THEY may be young but they’re bursting with confidence and ready for the challenge of a lifetime. Antigua & Barbuda’s team of five youth sailors were officially introduced to the public this morning at a media launch ahead of the 2019 Optimist World Championship.
Journalists, dignitaries, event organisers and sailing veterans turned out to cheer on the quintet comprising Sue Agusti, 15, Tyrique Adams, 14, Theodore Spencer, who turns 13 this month, Maurice Belgrave, 12, and Shanoy Malone, 11.
With just days to go before the event’s official start on July 6, the young stars have been hard at work polishing their skills in preparation.
“It’s been intense for the last week,” Agusti said. “We’ve been out practising, testing our tactics, such as when it’s necessary to tack. It’s going well; I’m pretty confident we can win.”
Agusti, originally from Spain, is no stranger to the sport having already crossed the Atlantic with her family twice before they moved to Antigua three years ago.
Colin James, CEO of the Antigua & Barbuda Tourism Authority, said he was “extremely proud” the nation had been chosen to host the championship for the first time in its 57-year history.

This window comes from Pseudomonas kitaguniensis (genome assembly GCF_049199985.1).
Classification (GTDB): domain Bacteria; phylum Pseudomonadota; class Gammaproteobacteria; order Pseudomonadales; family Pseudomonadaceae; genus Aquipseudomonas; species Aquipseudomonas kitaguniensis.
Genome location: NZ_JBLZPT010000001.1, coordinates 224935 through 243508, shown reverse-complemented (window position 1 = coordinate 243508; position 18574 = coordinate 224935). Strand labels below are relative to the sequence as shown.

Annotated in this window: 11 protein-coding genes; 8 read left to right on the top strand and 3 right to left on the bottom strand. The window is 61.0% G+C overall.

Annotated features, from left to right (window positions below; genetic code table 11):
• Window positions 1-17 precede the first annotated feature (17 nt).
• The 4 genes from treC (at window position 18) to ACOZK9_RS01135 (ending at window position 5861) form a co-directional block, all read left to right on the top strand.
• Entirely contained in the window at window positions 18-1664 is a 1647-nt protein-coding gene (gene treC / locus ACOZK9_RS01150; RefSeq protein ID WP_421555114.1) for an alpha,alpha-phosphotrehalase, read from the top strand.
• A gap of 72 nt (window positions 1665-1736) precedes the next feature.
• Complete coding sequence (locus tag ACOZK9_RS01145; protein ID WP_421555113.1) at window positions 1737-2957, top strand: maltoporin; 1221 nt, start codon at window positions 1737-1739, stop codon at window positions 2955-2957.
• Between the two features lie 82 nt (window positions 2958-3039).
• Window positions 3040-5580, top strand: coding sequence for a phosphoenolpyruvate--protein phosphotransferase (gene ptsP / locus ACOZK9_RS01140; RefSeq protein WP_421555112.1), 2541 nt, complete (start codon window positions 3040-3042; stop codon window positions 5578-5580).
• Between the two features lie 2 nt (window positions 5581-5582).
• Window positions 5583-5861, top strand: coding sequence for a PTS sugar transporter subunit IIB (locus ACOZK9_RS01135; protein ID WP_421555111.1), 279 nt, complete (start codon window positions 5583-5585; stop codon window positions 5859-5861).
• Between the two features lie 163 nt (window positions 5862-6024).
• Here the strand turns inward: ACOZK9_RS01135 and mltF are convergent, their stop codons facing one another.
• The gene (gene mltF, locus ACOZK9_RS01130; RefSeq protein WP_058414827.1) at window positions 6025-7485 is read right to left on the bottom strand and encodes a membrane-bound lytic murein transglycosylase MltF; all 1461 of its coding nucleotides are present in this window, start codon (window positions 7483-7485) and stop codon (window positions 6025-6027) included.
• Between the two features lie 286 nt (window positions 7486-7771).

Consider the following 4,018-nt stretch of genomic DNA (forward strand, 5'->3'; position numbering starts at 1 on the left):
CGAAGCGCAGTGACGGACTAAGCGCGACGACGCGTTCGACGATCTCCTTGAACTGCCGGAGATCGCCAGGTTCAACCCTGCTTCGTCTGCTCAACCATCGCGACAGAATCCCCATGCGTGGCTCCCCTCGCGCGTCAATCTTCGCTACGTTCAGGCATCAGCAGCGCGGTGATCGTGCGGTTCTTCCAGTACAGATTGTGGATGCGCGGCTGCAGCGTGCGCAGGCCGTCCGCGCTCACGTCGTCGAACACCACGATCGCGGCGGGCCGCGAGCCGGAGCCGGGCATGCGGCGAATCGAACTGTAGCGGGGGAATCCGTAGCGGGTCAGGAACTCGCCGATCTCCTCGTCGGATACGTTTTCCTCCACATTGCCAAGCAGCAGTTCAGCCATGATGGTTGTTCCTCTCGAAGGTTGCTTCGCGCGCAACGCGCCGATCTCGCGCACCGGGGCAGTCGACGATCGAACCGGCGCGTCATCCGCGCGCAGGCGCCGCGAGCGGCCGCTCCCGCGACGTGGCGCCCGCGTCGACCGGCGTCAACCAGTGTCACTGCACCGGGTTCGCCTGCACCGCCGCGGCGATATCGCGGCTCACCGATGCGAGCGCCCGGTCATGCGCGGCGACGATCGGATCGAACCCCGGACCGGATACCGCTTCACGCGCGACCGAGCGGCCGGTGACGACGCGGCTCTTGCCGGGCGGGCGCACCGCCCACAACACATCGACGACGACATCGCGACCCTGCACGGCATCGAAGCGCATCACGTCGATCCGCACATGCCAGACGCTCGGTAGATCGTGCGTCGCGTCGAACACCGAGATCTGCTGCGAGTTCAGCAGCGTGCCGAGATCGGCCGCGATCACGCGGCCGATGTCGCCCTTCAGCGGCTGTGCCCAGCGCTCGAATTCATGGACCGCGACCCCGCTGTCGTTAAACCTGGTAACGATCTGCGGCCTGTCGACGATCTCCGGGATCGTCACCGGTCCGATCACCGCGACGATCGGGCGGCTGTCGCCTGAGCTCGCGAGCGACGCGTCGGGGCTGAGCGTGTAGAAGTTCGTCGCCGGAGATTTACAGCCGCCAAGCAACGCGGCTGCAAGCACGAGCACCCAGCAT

“It shows confidence in our country as a sailing destination, the facilities we have and in us as a people,” he said.
“We are looking forward to 10 days of fun and exciting races during one of the most prestigious youth sporting events in the world.”
James added that the championship had already brought hundreds of visitors to the English Harbour area during its traditional slow season.
Karl James, the event co-chair for race management, said he was delighted the championship had attracted a record 65 participating countries. He also praised the young national sailors who took part in several qualifying events, both at home at abroad, before being selected for the team.
Yacht Club Commodore and local sailing legend Franklyn Braithwaite paid tribute to the efforts of all who had helped put Antigua on the map as a prime sailing destination over the decades.
He told the young sportsmen and women that the key to success was more than just being a good sailor. “Even more importantly, you must be a good ambassador,” he said.
Meanwhile, Nelson’s Dockyard where the championship will take place, is abuzz with action and excitement. Many of the teams have already arrived and children have been out testing the waters ahead of the races which are widely seen as a pathway to the Olympics.
The 2019 Optimist World Championship is being staged in Antigua for the first time in its history from July 6-16. It is only the second time it has been held in the Caribbean after Dominican Republic hosted it in 2012.